How One Discount Airline Flies Safely - and Profitably

At a time when low-cost airlines are coming under scrutiny in the wake of a ValueJet crash near Miami, attention is also turning to Southwest Airlines as an example of a safe and profitable no-frills carrier.

After 25 years in the business, the Dallas-based airline hasn't had a single plane crash or fatality. In fact, a recent report on low-cost carriers released by the Federal Aviation Administration (FAA) had to exclude Southwest from its statistical sample because the airline's low accident rate skewed data for the rest of the cut-rate carriers.

On the surface, there is little to distinguish Southwest - the biggest in the group of no-frills carriers - from its rivals. It flies the same jets, and many of the same routes, as others in the business. And like others, including ValueJet, Southwest contracts out much of its maintenance.

"I don't like to say they are 'just lucky,' " says Stuart Matthews, president of the Flight Safety Foundation based in Alexandria, Va., a nonprofit-industry sponsored group that studies airline safety. "They are obviously doing things right."

While several other major carriers are doing things right as well, analysts say there are lessons to be learned in how Southwest operates at a time when upstart airlines are proliferating and public concern mounts over air safety.

Central to Southwest's success, industry-watchers say, is its close-knit corporate culture, operation in less-congested markets, and slow expansion. "At Southwest, they have enough maturity, and they are of a size where the more experienced people can show the newer people how things are done," Mr. Matthews says.

By comparison, he contends that some of the new, low-cost airlines have grow so fast that they have been forced to hire people without much experience.

Southwest has become one of the most profitable companies in the industry, posting revenues last year of $2.8 billion. Founded in 1971 as a low-cost carrier that flew solely within Texas, it carved out a niche by offering no-frills flights with quick-turnaround schedules and open seating.

This has been key to its profitability. Because the airline flies into less-congested airports and does not give out seat assignments, the planes spend less time on the ground. As a result, Southwest has consistently been at the top of federal rankings in on-time performance, baggage handling, and customer satisfaction.

Today, the company is the nation's fifth-largest carrier, flying to 48 cities.

In addition, to reduced maintenance, training, and inventory costs, the company uses a uniform fleet of Boeing 737s, which helps hold down maintenance bills.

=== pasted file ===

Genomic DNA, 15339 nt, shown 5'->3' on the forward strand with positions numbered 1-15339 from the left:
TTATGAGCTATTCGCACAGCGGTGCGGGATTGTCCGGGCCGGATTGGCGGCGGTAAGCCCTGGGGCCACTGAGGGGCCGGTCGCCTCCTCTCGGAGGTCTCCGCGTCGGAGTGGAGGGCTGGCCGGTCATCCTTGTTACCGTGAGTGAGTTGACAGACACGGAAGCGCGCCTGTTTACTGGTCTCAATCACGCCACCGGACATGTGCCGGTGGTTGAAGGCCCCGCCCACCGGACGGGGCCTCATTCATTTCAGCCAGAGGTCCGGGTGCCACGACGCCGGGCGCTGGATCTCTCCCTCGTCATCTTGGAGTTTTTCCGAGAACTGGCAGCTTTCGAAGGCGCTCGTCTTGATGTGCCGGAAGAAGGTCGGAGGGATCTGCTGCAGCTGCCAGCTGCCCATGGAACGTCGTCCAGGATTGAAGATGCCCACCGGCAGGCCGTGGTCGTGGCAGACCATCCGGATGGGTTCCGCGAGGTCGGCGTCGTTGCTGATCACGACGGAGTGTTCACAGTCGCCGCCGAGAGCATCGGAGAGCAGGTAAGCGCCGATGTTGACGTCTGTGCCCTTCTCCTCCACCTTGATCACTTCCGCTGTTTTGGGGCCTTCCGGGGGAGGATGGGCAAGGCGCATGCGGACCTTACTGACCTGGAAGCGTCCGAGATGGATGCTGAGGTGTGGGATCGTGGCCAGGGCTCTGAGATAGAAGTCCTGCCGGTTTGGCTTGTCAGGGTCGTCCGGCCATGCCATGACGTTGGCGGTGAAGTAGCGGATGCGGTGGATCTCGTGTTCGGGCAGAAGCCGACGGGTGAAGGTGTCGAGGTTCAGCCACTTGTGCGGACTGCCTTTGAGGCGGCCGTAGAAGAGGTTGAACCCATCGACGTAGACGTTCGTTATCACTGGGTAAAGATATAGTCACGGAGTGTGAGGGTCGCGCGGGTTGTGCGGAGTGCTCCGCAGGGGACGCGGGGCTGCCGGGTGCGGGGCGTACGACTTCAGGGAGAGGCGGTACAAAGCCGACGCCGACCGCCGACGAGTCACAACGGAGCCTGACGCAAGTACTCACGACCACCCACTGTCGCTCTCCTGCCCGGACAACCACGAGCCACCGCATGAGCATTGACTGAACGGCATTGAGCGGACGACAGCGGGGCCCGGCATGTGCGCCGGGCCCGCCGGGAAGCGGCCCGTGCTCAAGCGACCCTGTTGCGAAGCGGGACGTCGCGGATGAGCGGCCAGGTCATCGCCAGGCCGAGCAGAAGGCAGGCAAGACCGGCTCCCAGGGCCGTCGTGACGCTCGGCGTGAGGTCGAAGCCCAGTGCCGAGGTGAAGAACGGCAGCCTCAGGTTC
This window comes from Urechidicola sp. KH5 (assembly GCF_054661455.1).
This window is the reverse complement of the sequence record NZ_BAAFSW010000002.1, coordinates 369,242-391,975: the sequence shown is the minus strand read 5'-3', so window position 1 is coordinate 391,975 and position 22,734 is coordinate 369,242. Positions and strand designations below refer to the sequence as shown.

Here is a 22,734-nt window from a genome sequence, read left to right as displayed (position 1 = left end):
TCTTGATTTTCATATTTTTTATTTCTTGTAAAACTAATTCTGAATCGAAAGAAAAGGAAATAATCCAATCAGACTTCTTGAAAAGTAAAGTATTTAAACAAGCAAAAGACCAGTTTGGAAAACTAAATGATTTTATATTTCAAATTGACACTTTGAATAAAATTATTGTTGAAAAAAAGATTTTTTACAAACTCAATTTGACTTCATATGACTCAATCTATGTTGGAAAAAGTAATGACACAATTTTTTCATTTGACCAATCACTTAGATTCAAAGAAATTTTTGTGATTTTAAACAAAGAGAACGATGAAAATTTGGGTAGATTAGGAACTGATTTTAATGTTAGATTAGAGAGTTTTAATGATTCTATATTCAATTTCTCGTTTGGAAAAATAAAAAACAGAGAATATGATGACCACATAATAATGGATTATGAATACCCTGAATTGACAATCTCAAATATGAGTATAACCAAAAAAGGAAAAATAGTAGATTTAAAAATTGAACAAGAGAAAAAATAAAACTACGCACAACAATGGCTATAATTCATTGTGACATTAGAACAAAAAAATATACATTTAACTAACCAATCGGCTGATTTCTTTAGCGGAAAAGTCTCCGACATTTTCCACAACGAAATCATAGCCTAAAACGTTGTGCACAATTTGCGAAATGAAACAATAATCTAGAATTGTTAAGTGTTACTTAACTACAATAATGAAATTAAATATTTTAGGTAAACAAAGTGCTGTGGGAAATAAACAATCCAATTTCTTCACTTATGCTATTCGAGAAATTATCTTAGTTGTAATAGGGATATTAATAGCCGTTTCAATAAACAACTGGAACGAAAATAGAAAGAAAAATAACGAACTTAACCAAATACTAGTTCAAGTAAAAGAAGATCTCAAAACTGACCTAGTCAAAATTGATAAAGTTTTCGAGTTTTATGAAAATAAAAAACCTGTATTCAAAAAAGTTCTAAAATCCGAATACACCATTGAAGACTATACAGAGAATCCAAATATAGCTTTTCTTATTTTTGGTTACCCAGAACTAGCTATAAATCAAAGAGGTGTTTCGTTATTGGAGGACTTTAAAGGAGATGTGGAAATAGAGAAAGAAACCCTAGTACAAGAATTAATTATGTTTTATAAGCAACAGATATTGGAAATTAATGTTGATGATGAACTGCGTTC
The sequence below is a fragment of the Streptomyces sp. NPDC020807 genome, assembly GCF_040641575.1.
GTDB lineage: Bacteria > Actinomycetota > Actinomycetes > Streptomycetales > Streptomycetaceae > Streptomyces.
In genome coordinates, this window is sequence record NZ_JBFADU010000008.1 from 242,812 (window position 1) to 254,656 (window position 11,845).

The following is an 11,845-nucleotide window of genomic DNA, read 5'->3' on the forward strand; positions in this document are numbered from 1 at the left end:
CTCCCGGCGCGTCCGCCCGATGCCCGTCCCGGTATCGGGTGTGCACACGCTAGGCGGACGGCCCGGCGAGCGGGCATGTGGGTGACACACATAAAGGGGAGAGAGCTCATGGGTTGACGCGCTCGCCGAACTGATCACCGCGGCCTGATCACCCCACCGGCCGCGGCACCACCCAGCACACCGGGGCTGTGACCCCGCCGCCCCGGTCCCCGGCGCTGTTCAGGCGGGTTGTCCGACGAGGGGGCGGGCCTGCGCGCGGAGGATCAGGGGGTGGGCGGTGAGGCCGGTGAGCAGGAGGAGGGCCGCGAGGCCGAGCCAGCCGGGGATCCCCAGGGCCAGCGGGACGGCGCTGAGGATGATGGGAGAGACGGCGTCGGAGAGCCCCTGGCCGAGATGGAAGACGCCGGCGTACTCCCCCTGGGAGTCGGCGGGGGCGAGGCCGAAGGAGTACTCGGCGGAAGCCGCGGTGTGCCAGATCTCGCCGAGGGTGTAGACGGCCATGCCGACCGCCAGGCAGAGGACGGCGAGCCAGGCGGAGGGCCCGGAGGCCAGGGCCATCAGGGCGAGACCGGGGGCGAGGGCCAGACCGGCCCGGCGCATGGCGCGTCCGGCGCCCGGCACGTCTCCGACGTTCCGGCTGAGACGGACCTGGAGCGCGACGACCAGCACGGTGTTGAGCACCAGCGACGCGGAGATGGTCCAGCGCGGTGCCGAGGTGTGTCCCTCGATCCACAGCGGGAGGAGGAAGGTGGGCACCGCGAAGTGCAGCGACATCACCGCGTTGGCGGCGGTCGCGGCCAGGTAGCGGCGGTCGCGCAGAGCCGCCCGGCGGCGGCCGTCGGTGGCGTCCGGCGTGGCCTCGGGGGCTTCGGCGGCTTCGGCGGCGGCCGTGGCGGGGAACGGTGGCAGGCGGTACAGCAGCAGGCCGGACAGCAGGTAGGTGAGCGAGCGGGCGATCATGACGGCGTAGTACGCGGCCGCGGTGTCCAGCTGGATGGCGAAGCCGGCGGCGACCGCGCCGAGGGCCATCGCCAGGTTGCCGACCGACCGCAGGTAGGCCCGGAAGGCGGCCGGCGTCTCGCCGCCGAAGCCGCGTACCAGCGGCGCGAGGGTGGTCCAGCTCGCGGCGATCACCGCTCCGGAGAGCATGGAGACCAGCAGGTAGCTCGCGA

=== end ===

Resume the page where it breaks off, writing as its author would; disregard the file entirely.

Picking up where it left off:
Analysts say Atlanta-based ValuJet copied many of Southwest's strategies. Of the 51 planes in the ValuJet fleet, 48 were DC-9s. But ValuJet's planes were much older than Southwest's: The average age of Southwest's planes is 8.3 years. ValuJet's planes is 26.4 years.

Michael Pangia, an attorney in Washington, D.C., who was formerly the chief litigator for the FAA, also credits the company's culture and leadership for its good track record. "Morale always seems to be high at Southwest," he says.

"I think it has a lot to do with head management," says Mr. Pangia, referring to Southwest's chief executive officer, Herb Kelleher. Known for his hands-on style, Mr. Kelleher often works alongside other company employees, loading baggage and doing other chores.

The company's employee-friendly reputation draws lots of job hunters. Last year, the airline estimated it would receive 97,000 applications for employment. Instead, more than 130,000 people applied for just 4,200 positions.

Arnold Barnett, a statistics professor at the Massachusetts Institute of Technology in Cambridge, Mass., who specializes in aviation safety, acknowledges that Southwest's culture may help it maintain safe operations. But he points out that other airlines, like Continental and Delta, which have gone through much internal turmoil in recent years, have also maintained excellent safety records. "We should avoid treating this as a miracle that distinguishes Southwest from other major jet carriers," he says.

Mr. Barnett adds that the rate of fatal accidents among major carriers is one per 7.5 million flights. "Southwest, a smaller airline, has only completed 5 million flights," he says. "Based on the industry average, it wouldn't necessarily be expected to have had a crash yet.''

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